Skimming and Scanning Academic Texts
The reader’s perception of any piece of writing gets deeper once he/she gets familiarized with it. Among other efficient methods for starting the careful reading required for academic work, there is getting a general overview of the content before beginning to read it in detail.
When the reader first skims a text, he/she gets an idea of how it progresses further. Besides, skimming helps the reader decide about which parts of the text deserve special attention when he/she has limited time for reading. Here is one effective technique for skimming a text.
- Before skimming the text, use your preferred previewing technique.
- Read the introduction attentively. Clarify the focus of the text, and try to predict which explanations or arguments are going to be used by the author.
- Read the first couple of sentences of every paragraph carefully, along with the concluding sentences.
- In between these first and last sentences, keep your eyes moving while eliminating looking up unfamiliar terms. At this stage, you aim to pick up the overall pattern and the importance of the text.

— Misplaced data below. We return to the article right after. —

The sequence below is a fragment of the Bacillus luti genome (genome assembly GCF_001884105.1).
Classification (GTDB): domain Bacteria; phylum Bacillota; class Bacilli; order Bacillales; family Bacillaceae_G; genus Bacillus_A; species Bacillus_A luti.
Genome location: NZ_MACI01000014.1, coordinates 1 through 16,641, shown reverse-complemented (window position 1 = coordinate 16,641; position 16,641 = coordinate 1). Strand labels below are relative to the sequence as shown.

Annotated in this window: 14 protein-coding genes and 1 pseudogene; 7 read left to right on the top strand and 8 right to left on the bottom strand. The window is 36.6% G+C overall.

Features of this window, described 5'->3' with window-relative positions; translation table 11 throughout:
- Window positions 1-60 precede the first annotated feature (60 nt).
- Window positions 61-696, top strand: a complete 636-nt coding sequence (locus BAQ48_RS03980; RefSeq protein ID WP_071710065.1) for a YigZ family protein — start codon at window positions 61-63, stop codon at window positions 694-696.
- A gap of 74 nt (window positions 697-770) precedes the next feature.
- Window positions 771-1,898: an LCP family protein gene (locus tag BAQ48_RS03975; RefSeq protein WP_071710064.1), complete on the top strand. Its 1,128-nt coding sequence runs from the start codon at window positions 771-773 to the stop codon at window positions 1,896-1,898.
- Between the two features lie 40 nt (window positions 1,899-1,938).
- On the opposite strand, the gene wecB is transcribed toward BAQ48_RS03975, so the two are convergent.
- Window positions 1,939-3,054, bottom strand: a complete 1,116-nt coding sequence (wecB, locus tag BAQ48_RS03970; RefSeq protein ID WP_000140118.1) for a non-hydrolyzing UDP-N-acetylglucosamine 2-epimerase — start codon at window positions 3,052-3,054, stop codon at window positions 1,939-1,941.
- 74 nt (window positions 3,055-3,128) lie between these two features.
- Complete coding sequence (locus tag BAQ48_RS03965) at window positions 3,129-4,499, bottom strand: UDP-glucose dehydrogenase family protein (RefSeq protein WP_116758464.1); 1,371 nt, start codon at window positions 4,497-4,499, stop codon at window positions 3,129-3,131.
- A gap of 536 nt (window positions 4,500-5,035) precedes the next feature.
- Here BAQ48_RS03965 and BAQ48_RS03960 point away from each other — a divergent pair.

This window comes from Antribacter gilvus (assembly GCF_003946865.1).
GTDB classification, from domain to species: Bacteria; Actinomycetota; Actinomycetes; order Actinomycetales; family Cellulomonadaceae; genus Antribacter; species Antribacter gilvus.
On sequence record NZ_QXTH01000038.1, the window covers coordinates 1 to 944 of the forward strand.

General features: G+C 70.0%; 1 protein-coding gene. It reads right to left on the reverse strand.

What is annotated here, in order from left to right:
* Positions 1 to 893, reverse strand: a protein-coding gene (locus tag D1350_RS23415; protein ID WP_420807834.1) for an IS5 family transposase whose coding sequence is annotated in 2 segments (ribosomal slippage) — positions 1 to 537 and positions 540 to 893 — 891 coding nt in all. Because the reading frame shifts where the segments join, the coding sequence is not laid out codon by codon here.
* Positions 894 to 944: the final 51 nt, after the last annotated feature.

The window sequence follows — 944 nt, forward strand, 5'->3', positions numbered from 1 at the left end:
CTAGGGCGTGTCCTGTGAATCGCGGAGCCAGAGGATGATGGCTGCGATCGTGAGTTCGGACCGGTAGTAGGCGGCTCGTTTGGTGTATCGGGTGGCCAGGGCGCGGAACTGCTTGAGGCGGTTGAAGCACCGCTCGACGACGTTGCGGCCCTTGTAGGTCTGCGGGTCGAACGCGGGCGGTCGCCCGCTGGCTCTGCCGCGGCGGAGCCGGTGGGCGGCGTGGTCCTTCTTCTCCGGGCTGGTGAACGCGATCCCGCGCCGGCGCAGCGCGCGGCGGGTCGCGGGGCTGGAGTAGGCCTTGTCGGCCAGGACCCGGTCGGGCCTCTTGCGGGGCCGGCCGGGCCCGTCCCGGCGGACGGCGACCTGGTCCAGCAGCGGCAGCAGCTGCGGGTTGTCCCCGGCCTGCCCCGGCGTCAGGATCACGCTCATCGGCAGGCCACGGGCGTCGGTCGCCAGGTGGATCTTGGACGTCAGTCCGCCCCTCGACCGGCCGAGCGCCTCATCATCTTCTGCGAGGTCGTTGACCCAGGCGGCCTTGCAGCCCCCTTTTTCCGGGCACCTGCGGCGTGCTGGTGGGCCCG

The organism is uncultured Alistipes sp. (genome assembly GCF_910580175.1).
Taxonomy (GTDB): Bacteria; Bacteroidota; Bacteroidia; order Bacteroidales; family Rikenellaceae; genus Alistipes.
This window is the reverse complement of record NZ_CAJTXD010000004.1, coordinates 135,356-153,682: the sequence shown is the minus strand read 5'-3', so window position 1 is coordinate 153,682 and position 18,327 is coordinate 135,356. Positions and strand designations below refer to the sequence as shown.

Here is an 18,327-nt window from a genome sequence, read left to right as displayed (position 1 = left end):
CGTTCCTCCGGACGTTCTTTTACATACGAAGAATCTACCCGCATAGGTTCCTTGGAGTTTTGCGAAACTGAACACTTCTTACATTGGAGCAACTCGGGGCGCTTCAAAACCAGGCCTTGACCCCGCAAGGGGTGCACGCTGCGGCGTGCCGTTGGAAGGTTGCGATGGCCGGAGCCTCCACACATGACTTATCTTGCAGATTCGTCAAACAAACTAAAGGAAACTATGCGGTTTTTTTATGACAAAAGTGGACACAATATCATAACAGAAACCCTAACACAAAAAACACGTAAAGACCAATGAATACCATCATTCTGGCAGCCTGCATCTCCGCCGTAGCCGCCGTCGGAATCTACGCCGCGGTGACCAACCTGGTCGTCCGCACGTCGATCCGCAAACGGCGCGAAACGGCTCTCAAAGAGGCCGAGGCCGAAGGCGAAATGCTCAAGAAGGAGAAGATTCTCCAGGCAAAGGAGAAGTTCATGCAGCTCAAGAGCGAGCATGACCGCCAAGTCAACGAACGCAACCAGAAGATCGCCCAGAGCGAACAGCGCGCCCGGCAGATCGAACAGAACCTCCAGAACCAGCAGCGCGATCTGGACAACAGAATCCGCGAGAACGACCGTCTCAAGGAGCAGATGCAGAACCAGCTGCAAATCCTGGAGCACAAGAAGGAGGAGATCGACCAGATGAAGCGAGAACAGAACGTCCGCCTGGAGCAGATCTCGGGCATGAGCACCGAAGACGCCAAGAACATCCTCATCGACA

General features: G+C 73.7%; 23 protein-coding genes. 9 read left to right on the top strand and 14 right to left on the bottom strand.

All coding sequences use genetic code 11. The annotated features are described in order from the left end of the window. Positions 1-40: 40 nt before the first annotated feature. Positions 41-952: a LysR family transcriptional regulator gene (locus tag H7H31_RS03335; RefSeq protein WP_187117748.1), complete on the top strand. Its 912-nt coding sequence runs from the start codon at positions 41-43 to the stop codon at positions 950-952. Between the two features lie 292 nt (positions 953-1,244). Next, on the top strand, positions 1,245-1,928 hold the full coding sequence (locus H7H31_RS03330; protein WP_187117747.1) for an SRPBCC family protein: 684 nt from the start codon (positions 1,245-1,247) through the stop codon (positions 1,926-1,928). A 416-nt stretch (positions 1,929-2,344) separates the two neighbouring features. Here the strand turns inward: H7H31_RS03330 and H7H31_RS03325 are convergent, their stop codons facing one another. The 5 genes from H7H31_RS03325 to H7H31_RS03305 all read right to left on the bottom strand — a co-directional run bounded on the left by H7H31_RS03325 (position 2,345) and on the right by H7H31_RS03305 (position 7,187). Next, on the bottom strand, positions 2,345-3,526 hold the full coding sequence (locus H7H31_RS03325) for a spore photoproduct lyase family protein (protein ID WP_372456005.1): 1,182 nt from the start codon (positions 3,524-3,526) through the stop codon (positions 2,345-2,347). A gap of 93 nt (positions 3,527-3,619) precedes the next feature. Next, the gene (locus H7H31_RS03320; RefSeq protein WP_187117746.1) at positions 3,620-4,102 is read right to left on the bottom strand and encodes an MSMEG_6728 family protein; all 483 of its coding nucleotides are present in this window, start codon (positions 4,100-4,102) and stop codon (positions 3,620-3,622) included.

- Read the last paragraph attentively. What does the writer’s general purpose seem to be? Do not forget that you may be mistaken, so be ready to change your mind later.
- Lastly, return to the very beginning and read through the entire text thoroughly, noting the difficulties you missed while skimming, and gaining a better understanding of the content. Think about your goal in reading this piece of writing and what you should retain from it. Look up the terms or any unfamiliar words that appear throughout the text.
Scanning is very similar to skimming, but it has a more tightly focused goal: finding a specific fact or figure or figuring out if the piece of writing mentions a subject of your research. Scanning is crucial in completing research papers when there is a necessity to look through numerous sources in order to gather the required material. Keep your goals in mind while scanning, and avoid being distracted by other content. You can note what you would like to return to later.